Michigan Tech Professor Emerita Sheryl Sorby, now a professor of engineering education at the University of Cincinnati, was recently elected President-Elect of the American Society for Engineering Education (ASEE), a term she will hold one year before assuming the presidency in 2020.
Sheryl Sorby graduated from Hastings High School in downstate Michigan. “My dad was a teacher and my mom was the school nurse, so we spent every summer in the Upper Peninsula, in Iron River where we have a family cottage on a lake.” Just a few hours away was Michigan Tech, where Sorby earned a BS in Civil Engineering, an MS in Engineering Mechanics, and a PhD in Mechanical Engineering-Engineering Mechanics.
Dr. Sorby became a longtime faculty member at Michigan Tech, where she was first a professor of civil and environmental engineering and then of mechanical engineering-engineering mechanics, associate dean of engineering for academic programs, and founding chair of the Department of Engineering Fundamentals, responsible for the development and delivery of Michigan Tech’s First-Year Engineering Program.
For nearly three years, Sorby served as a program director in the National Science Foundation’s Division of Undergraduate Education. From 2013-2014 she was a Fulbright Scholar conducting engineering education research at the Dublin Institute of Technology.
Sorby has been a member of ASEE since 1991 and has served the Society in various capacities. In 2009 she was inducted as a Fellow of ASEE, and in 2011 she received the Society’s Sharon Keillor award as outstanding female engineering educator.
“All information ever conceived is available instantaneously on the Web. There’s no sitting around wondering what the answer to a question is—just Google it. And we can Google it on our phones, any time, any place. Rote learning can be done at home or on the beach. To survive, we have to provide students with a reason to come to campus and to provide funders with a reason to support transformational educational research that will move us ever forward. ASEE is the professional society that is poised to help faculty as they rethink engineering and engineering technology education to provide experiences that prepare our students for a lifetime of learning and intellectual engagement.” – Dr. Sheryl Sorby, in her candidate statement for ASEE president
Sorby received her first grant in 1993 to develop a course for helping engineering students develop their 3-D spatial skills and has received numerous follow-up grants from NSF and the Department of Education to further the work. Examples of spatial skills include the ability to translate 2-D patterns to 3-D objects or to mentally rotate 3-D objects. “Although these skills are used across many disciplines including engineering, architecture, geology, medicine and computer science, not everyone has good spatial skills,” says Sorby. “Many people who have poor spatial skills believe it is something ‘they are just not good at’. Even good students can have poor spatial skills that can be barriers to learning,” she adds.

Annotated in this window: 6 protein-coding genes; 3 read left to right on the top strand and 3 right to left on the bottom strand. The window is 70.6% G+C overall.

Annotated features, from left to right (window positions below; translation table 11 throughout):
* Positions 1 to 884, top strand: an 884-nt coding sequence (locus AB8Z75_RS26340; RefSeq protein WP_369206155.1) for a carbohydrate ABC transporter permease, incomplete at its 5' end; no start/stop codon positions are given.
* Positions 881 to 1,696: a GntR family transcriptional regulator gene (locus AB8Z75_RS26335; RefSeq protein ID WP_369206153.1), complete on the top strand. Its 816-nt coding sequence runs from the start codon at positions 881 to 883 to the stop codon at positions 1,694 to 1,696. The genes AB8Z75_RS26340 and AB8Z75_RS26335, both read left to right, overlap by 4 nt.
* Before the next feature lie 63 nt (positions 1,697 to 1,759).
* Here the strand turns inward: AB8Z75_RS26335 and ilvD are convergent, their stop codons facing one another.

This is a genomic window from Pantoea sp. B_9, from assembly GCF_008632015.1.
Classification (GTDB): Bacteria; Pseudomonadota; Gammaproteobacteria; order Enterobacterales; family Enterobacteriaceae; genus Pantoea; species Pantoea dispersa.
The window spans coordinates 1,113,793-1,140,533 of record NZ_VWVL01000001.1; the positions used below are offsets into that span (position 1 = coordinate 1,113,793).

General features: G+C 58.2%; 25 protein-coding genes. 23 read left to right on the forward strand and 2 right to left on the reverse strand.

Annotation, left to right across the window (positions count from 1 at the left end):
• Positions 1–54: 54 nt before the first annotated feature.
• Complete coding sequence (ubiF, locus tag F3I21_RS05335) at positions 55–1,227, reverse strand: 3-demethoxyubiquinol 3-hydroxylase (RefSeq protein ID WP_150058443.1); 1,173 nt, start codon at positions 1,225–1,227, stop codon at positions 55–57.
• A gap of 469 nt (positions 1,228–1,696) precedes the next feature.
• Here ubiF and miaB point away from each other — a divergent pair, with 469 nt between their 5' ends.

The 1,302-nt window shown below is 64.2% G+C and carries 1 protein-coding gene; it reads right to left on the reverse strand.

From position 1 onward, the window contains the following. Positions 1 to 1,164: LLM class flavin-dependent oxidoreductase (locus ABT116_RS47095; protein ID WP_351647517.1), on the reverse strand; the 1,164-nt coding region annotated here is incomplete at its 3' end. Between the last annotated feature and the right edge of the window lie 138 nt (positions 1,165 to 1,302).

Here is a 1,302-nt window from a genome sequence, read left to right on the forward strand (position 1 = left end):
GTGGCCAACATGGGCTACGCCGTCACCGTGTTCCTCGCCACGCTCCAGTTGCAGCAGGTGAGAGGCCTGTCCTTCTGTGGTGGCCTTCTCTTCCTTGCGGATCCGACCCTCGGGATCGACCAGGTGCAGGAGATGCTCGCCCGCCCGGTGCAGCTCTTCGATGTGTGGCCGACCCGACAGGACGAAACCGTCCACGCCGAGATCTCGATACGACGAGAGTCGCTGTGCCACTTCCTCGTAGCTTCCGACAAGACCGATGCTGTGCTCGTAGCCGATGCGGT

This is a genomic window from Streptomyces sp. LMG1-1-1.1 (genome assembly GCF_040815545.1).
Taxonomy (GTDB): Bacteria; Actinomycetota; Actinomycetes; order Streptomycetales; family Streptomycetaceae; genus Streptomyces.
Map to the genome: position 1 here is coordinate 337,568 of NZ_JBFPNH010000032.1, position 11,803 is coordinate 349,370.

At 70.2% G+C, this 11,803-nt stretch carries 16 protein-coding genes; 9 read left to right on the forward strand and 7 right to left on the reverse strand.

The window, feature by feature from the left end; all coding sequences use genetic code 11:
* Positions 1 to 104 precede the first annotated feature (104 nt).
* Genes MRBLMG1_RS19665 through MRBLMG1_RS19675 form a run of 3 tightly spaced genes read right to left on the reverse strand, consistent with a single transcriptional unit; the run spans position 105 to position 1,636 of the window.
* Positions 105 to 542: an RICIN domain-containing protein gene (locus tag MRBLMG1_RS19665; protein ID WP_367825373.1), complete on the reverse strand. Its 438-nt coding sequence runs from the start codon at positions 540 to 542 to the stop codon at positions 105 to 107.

“Engineering has many ‘gateway’ courses. Typically, these are thought to be calculus, chemistry, and physics. But it seems that for women and for some men, engineering graphics may be a more significant gateway,” Sorby explains. “By helping students improve their ability to visualize in three dimensions, we are able to improve retention rates in engineering, particularly for female students.”
Her research shows that with training, women and men achieve consistent and large gains in tests of spatial skills. “First year engineering students, undergraduate students outside engineering, high school students and middle school students have all shown improvement,” she says. “Spatial skills can indeed be developed through practice.”
Sorby created a small business, Higher Education Services (HES), an educational consulting firm that works to advance spatial research and training worldwide, empowering students to be successful in their studies and ultimately their careers. HES provides training, speaking, coaching and consulting services to academics and non-profits on topics such as spatial training, cognitive learning, self-efficacy, career coaching, research opportunities for students and concept inventories. In addition, she has founded a small business in Ireland to distribute her curriculum throughout Europe and is working with colleagues in the Irish Ministry of Education to implement spatial skills training in secondary schools on a large scale.
Sorby has been the principal investigator or co-PI on more than $14 million in grant funding, mostly for educational projects. The author of seven textbooks and more than 150 papers, she received the Betty Vetter award for Research on Women in Engineering through the Women in Engineering Pro-Active Network (WEPAN) for her work in improving the 3-D spatial skills of engineering students.
“We are very proud of Dr. Sorby’s election as the future president of the American Society for Engineering Education,” remarked Janet Callahan, Dean of Engineering at Michigan Tech. “Her long-standing leadership and contributions in the area of teaching spatial visualization have changed how we ‘visualize’ success.”